RICHMOND, Va. -- Virginia Gov. Ralph Northam announced Wednesday that he plans to expand capacity limits so schools, colleges and universities can "safely hold" in-person graduation and commencement events this spring.
"Graduation events held outdoors will be capped at 5,000 people or 30 percent of the venue capacity, whichever is less," Northam administration officials said. "Graduation events held indoors may have up to 500 people, or 30 percent of the venue capacity, whichever is less."
Folks attending must wear masks and follow guidelines and safety protocols for social distancing, according to the preliminary safety guidance released for graduation and commencement events.
"These tentative plans have been reviewed with education officials and are expected to be included in an April 1 update to Third Amended Executive Order Seventy-Two," Northam administration officials said.
Northam said the guidance was released to allow schools to begin planning for the milestone events.
"While graduation and commencement ceremonies will still be different than they were in the past, this is a tremendous step forward for all of our schools, our graduates, and their families," Northam said.
JUST IN! CLASS OF 2021 GRADUATION UPDATE: Today, @GovernorVA Ralph Northam announced preliminary guidance that permits in-person high school graduation ceremonies to take place safely, with increased allowances for crowd sizes... pic.twitter.com/rZZu00DAiS— Henrico Schools (@HenricoSchools) March 17, 2021
Henrico 'actively planning' graduation for Class of 2021
Henrico County Public Schools officials called the preliminary guidance "great news" and said the district was "already actively planning" outdoor, in-person graduation ceremonies for the spring.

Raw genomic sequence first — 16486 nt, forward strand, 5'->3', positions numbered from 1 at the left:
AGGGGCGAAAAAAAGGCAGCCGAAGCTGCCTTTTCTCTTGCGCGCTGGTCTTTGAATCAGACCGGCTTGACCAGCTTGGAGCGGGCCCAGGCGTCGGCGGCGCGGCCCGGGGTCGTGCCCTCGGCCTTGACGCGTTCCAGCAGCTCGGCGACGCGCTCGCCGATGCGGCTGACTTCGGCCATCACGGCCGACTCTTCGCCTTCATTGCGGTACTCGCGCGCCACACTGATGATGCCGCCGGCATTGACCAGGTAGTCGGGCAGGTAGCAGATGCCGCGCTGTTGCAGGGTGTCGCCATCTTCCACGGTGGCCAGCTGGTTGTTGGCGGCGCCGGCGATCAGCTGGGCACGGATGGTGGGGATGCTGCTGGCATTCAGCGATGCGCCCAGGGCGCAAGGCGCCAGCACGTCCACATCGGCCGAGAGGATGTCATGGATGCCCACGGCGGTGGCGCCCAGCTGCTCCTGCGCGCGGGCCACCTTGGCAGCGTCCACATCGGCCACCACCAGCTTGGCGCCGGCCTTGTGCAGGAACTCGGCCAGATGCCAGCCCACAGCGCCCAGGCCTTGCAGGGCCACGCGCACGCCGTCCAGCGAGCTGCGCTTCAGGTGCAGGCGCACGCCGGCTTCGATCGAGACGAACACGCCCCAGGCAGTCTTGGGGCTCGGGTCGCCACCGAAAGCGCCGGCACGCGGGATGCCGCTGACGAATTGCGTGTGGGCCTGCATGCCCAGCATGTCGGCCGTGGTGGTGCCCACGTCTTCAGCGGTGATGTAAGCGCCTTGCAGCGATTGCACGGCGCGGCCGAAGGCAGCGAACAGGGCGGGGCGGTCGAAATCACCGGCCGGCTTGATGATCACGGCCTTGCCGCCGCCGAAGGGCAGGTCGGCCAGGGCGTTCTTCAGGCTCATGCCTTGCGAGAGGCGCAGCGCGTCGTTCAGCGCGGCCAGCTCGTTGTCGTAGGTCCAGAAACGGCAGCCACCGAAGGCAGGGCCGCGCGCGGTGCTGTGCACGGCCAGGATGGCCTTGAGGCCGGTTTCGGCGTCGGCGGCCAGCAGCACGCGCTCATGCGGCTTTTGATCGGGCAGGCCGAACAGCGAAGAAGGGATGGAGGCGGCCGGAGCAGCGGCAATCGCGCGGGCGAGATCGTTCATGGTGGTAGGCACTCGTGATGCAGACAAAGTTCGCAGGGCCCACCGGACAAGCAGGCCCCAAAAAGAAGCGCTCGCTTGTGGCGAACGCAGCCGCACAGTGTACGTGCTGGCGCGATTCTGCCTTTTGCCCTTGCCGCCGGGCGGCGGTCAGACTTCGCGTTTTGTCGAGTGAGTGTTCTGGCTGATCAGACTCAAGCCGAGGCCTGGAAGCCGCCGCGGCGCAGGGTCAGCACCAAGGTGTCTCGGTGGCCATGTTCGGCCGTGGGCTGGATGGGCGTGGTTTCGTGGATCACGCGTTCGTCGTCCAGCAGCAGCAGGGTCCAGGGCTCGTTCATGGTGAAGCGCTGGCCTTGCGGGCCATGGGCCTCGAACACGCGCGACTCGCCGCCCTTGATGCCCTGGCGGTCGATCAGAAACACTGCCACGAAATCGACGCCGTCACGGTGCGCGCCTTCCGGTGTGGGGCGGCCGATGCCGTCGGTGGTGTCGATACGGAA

"While we’re not yet ready to announce a location or details of those plans, our high school seniors andbtheir families should expect full information in the coming weeks," officials said.
The district noted that there will likely still be some differences from "the traditional in-person experience" because of the pandemic.
The news comes as some parents pressed the state to allow some form of in-person, outdoor graduation ceremonies.
Since last year, most colleges, universities, and high schools have opted to host virtual or drive-thru ceremonies to curb the spread of COVID-19.
Northam and state health officials announced in late February that outdoor sports and recreation venues could begin hosting up to 1,000 people while simultaneously ensuring mitigation protocols.
But several Virginia colleges and universities had reported commencement ceremonies did not qualify under the previous guidelines.
The state also continues to make progress with vaccinations.
More than 21.3 percent of Virginia's population has received at least one dose of a COVID-19 vaccine, while more than one million people are fully vaccinated. The statewide COVID-19 positivity rate is 5.4 percent, according to police.
Officials said Virginia is administering about 50,000 shots per day, so the state is on track to make the vaccine available to everyone who wants to get vaccinated by the beginning of May.
"The acceleration of the vaccine program and the decrease in new COVID-19 cases make it safer to ease restrictions on activities like in-person graduations," administration officials said.
Here's the update from @GovernorVA on expanded capacity for graduation/commencement ceremonies, both K12 and colleges:— Jake Burns (@JakeBurnsCBS6) March 17, 2021
-OUTDOOR: 5k people or 30% venue capacity
-INDOOR: 500 people or 30% capacity
-All must wear masks and follow safety protocols@CBS6 #graduation #COVID19 pic.twitter.com/4oT3QZ395W